The Zoo is filled with animals from around the world and locally. Guests can see them in buildings or their outdoor habitats. But the Zoo and Zoological Society also take care of wild animals in a sense. Through the Wild Birds Program at the Zoo, wild birds are fed, counted and monitored as they come and go from the Zoo. This program is a partnership between the Zoo’s aviary staff, the Zoological Society’s conservation department and Zoo Pride volunteers. “Volunteers fill the feeders rain, snow, or shine throughout the year, and clean and maintain the liquid feeders in the migratory summer months,” says conservation programs coordinator Auriana Donaldson.
Feeders were thoughtfully placed in seven locations around the Zoo. Donaldson says one of the busiest feeders is nestled into the wooded area across from the giraffes. As we go into winter, volunteers need to make sure the birds that don’t migrate such as jays, woodpeckers, house finches and cardinals have a safe place to eat. They use black oil sunflower, finch seed, nyjer and suet and fill the feeders three times a week.
“In the summer months, feeders may account for 10% of overall diet, but in the winter months the feeders can provide life-saving food for birds,” says Donaldson. “This schedule was developed by aviary staff and Zoo veterinarians at the beginning of the bird feeder program, and it has been successful in maintaining clean, healthy and busy feeders!”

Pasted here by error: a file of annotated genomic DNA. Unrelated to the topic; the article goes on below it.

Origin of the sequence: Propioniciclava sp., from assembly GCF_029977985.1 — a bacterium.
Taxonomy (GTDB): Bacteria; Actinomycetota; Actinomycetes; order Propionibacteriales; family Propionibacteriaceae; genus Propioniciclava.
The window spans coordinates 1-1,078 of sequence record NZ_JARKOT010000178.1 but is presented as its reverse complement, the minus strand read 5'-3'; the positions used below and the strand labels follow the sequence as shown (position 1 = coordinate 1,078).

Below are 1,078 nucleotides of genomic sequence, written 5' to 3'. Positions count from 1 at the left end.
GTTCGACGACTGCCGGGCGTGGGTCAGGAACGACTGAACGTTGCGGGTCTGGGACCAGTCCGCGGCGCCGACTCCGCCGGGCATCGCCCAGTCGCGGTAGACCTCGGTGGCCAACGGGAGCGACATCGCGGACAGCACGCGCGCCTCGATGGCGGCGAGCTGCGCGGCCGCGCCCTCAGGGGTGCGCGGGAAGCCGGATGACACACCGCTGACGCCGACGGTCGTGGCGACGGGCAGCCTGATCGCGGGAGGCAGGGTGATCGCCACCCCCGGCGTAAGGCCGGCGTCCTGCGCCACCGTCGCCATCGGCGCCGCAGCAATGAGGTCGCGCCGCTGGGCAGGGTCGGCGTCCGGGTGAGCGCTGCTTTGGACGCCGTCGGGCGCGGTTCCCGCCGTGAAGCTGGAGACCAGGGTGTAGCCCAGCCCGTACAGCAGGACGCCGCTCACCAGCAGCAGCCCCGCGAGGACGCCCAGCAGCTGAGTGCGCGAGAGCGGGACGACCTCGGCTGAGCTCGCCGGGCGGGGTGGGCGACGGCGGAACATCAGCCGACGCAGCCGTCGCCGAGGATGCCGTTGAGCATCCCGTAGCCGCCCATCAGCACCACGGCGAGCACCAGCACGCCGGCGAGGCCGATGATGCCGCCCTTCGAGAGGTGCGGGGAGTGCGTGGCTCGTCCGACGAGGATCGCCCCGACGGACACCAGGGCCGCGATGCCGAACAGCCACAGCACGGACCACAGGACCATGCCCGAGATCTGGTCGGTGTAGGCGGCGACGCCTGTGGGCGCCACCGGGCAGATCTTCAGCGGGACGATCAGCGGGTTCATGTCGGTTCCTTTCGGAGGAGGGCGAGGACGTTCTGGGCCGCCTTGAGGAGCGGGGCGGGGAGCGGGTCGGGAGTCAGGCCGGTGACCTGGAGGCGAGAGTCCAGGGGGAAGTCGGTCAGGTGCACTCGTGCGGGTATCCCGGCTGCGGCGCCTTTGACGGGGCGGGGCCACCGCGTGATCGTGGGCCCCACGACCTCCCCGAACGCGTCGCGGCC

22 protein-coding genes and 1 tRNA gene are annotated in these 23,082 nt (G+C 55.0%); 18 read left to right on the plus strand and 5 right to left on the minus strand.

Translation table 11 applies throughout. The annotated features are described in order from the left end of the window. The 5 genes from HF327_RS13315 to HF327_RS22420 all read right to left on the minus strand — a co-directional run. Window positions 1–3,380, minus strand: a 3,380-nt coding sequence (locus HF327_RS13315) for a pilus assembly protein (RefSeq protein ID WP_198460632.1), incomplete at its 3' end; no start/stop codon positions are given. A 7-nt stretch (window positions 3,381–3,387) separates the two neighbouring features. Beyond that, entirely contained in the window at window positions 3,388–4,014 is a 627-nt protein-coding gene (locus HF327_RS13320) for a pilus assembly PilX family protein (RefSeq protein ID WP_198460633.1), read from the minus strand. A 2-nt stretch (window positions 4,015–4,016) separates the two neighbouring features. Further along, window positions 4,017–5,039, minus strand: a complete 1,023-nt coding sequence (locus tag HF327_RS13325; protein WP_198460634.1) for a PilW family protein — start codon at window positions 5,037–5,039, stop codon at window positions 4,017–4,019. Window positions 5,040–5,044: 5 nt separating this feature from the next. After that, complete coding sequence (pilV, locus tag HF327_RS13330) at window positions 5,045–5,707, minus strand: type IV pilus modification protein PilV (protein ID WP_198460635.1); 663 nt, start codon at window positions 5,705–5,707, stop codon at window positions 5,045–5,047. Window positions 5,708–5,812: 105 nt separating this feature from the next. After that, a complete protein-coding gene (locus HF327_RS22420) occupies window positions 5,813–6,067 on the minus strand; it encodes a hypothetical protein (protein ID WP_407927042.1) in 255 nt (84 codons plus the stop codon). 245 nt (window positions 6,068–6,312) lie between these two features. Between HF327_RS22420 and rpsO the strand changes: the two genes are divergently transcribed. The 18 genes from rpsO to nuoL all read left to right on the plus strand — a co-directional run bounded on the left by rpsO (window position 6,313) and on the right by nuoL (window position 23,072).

In addition to maintaining the feeders, volunteers provide valuable information during two annual bird counting events in the winter. One is in December, the other is in February. “Volunteers counted over 400 birds during the February 2021 count, even amidst negative degree weather!” boasts Donaldson. Bird counts help experts track patterns, trends, breeding, migration and populations. The Zoo also has 35 nesting boxes around the grounds to support and monitor wild breeding and fledglings. Zoo Pride volunteers help monitor the activity and report to a nationwide database. “It’s a lot of work and we couldn’t do it all without our dedicated volunteers!”
Wondering where the bird feeders are spread out inside the Zoo?
- Aviary pond
- Curators House (not publicly accessible)
- Small Mammals Building
- Bird Boardwalk near Lake Evinrude
- Adventure Africa opposite the Giraffe Building
- Family Farm Area
- Peck Welcome Center Boardwalk
Here’s a helpful tip:
The Zoo team uses hot pepper suet squares as part of their feed. This is because the spicy flavor deters squirrels from eating the suet but it doesn’t bother the birds! This is something you can also use at home in your feeders, but be careful to not touch your eyes after putting the hot suet out.
In the summer, volunteers use a liquid nectar – one part sugar to four parts water – for the hummingbird feeders. They also put out oranges and grape jelly for the orioles. These feeders are cleaned and refilled three times a week.
Interested in making a donation for this program?
Contact Auriana Donaldson at firstname.lastname@example.org.